CHARLIE McAVOY, BOSTON BRUINS
You can make all the arguments you want against McAvoy, but there’s an answer for all of them. He missed nearly 20 games? So did Brock Boeser, but he’s likely to finish second in voting. He didn’t produce at the same rate as Mathew Barzal? Sure, but he also arguably played a bigger role in his team’s success as a top-pairing defenseman on a playoff team. McAvoy may not have the pure goals-and-assists numbers, but he had what was almost certainly one of the best rookie seasons from a defenseman in the post-lockout era, and if it weren’t for his injury, he would have almost certainly earned his way into the top three. It will be interesting to see how far back he finished of Keller, the likely third-place finisher, for the final spot in Vegas.
YANNI GOURDE, TAMPA BAY LIGHTNING
Can a 26-year-old be the victim of awards-based ageism? Because if that’s possible, it might be the case with Gourde. By the book, Gourde was a rookie this past season even if he has spent the past six seasons bouncing around the AHL as he waited for his opportunity. He got it this season, though, and the rookie exploded with 25 goals (fourth among rookies), 64 points (third among rookies) and turned into a scoring sensation in Tampa Bay. Here’s the thing, too: Gourde scored about as much as Keller despite playing fewer minutes and earning less of his points on the power play. Gourde also contributed on both special-teams units, showing the dimensions to his game. There are those who won’t be upset about his exclusion, but Lightning fans especially will feel like this was a slight.
PAUL MAURICE, WINNIPEG JETS
There’s no chance Maurice would have won the Jack Adams Award even if he were attending the awards show Wednesday evening, but in a crowded field, he was as deserving a candidate as any of the final three. Gerard Gallant did tremendous things with the Vegas Golden Knights, Jared Bednar helped rejuvenate the Colorado Avalanche and Bruce Cassidy made a bubble Boston Bruins team a contender for the division crown. What Maurice did, however, was help shape a young roster with plenty of potential and turn them into a contender for the Presidents’ Trophy. In fact, the Jets' pursuit of the best regular-season record came down to the wire and they narrowly lost to the Nashville Predators, and he got all of this from a team that finished with less than 90 points just one season earlier.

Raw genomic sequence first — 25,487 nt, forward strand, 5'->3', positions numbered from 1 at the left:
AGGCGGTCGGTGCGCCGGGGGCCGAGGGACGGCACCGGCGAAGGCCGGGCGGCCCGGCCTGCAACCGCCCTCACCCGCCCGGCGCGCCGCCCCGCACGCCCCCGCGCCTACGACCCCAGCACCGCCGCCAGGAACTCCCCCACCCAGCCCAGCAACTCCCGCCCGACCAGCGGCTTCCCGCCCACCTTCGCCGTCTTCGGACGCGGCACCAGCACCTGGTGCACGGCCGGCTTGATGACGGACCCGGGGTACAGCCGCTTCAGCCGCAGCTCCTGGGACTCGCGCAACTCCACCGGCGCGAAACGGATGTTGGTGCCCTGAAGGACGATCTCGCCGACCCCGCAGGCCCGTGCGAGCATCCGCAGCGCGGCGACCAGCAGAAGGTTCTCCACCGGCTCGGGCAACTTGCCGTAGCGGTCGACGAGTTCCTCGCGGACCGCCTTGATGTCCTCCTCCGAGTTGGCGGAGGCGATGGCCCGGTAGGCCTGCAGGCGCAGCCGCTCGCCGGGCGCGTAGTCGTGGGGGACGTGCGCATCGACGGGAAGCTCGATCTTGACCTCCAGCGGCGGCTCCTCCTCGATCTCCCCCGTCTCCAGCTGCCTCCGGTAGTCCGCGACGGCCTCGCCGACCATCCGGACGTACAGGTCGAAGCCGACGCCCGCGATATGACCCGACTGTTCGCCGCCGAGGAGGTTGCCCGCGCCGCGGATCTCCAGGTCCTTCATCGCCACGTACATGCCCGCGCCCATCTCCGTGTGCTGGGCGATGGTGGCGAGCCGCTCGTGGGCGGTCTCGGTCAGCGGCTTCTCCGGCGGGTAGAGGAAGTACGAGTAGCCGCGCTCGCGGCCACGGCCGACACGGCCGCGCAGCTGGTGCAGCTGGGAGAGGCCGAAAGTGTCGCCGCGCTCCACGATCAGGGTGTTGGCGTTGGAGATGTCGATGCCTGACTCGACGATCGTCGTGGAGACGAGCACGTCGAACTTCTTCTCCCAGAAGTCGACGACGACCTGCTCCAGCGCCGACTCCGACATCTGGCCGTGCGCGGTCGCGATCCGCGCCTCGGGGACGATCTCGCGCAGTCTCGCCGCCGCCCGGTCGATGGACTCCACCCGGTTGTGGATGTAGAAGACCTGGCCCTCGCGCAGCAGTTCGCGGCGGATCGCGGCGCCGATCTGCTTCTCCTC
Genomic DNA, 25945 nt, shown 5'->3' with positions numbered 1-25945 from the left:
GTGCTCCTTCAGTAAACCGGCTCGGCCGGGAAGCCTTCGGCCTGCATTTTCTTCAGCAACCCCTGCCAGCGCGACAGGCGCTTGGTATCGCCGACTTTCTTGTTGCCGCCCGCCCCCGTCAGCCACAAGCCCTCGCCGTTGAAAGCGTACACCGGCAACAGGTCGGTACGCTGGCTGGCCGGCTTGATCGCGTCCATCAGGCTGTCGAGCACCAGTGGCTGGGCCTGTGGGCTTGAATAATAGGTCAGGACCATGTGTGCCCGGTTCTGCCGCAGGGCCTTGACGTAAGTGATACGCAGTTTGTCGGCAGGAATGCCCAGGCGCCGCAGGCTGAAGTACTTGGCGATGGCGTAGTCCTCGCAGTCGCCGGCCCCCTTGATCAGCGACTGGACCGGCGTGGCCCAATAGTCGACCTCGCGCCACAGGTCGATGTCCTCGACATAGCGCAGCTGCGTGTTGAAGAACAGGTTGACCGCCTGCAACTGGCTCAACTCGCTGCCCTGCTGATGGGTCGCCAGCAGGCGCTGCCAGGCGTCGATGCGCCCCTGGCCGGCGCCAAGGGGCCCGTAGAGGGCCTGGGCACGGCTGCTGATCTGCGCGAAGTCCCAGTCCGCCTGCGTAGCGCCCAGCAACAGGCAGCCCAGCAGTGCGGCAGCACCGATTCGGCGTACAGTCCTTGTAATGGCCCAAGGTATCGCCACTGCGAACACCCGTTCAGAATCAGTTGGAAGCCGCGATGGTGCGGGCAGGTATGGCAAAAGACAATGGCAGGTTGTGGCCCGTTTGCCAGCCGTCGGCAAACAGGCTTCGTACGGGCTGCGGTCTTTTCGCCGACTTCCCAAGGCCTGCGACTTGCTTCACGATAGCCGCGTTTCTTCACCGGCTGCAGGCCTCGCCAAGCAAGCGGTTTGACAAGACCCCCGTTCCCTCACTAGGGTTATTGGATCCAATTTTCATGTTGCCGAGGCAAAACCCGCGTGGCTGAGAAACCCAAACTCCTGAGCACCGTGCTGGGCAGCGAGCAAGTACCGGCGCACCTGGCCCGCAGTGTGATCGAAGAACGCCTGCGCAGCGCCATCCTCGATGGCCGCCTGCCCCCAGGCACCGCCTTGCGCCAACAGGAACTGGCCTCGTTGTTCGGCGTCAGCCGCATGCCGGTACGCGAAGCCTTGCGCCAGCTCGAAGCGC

JOHN HYNES, NEW JERSEY DEVILS
Point-based improvement isn’t the sole factor in deciding which coaches get nominated for the Jack Adams, but it certainly doesn’t hurt their candidacy. So, while Bednar heads to Vegas after driving the Avalanche to a 47-point improvement and Cassidy earned his way there by making the Bruins 17 points better, Hynes sits at home despite having helped the Devils snap a five-year playoff drought and improve by 27 points. There was an element of singular player-driven success with Taylor Hall dominating for New Jersey, but that’s no different from MacKinnon driving Colorado. And at all strengths, the Devils had less so-called puck luck than the Avalanche, boasting a 1.002 PDO to Colorado’s 1.018 mark, per Natural Stat Trick.
JARED SPURGEON, MINNESOTA WILD
While it’s not a major award, nor one that Spurgeon would favor over, say, the Norris Trophy, it’s remarkable that a rearguard who averaged upwards of 24 minutes per game across 61 games and was penalized just four times while playing against top competition was overlooked for the Lady Byng Award. Spurgeon is one of only three defensemen in the post-lockout era to skate those kind of minutes across 60-plus games and register less than 10 penalty minutes. Teammate Jonas Brodin accomplished the feat in 2014-15, and Brian Campbell managed just six minutes in 82 games back in 2011-12. Fittingly, he won the Lady Byng, becoming the first defenseman to do so since Red Kelly in 1954.